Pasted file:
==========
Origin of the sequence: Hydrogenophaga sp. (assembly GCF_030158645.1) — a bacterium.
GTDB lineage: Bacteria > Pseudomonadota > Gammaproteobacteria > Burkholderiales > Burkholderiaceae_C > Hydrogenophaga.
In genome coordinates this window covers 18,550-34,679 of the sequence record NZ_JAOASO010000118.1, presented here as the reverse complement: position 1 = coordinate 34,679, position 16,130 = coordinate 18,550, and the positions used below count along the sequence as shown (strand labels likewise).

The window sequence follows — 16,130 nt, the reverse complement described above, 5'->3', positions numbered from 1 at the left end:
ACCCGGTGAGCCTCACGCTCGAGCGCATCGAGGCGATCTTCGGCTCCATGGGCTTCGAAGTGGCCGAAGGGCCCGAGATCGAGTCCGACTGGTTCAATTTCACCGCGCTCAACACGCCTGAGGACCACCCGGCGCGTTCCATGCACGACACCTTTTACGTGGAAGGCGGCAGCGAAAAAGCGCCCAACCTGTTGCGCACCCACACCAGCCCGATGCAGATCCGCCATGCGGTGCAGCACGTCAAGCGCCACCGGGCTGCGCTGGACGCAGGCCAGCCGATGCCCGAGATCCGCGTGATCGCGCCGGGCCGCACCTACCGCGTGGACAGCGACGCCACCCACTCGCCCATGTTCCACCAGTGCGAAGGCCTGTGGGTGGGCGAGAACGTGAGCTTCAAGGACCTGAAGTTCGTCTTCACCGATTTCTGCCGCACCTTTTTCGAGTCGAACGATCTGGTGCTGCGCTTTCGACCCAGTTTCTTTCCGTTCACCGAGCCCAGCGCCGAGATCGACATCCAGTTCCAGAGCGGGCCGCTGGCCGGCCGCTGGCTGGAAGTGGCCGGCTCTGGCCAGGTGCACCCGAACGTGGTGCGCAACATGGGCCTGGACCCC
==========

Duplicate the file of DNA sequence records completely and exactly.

Origin of the sequence: Hydrogenophaga sp. (assembly GCF_030158645.1) — a bacterium.
GTDB lineage: Bacteria > Pseudomonadota > Gammaproteobacteria > Burkholderiales > Burkholderiaceae_C > Hydrogenophaga.
In genome coordinates this window covers 18,550-34,679 of the sequence record NZ_JAOASO010000118.1, presented here as the reverse complement: position 1 = coordinate 34,679, position 16,130 = coordinate 18,550, and the positions used below count along the sequence as shown (strand labels likewise).

The window sequence follows — 16,130 nt, the reverse complement described above, 5'->3', positions numbered from 1 at the left end:
ACCCGGTGAGCCTCACGCTCGAGCGCATCGAGGCGATCTTCGGCTCCATGGGCTTCGAAGTGGCCGAAGGGCCCGAGATCGAGTCCGACTGGTTCAATTTCACCGCGCTCAACACGCCTGAGGACCACCCGGCGCGTTCCATGCACGACACCTTTTACGTGGAAGGCGGCAGCGAAAAAGCGCCCAACCTGTTGCGCACCCACACCAGCCCGATGCAGATCCGCCATGCGGTGCAGCACGTCAAGCGCCACCGGGCTGCGCTGGACGCAGGCCAGCCGATGCCCGAGATCCGCGTGATCGCGCCGGGCCGCACCTACCGCGTGGACAGCGACGCCACCCACTCGCCCATGTTCCACCAGTGCGAAGGCCTGTGGGTGGGCGAGAACGTGAGCTTCAAGGACCTGAAGTTCGTCTTCACCGATTTCTGCCGCACCTTTTTCGAGTCGAACGATCTGGTGCTGCGCTTTCGACCCAGTTTCTTTCCGTTCACCGAGCCCAGCGCCGAGATCGACATCCAGTTCCAGAGCGGGCCGCTGGCCGGCCGCTGGCTGGAAGTGGCCGGCTCTGGCCAGGTGCACCCGAACGTGGTGCGCAACATGGGCCTGGACCCC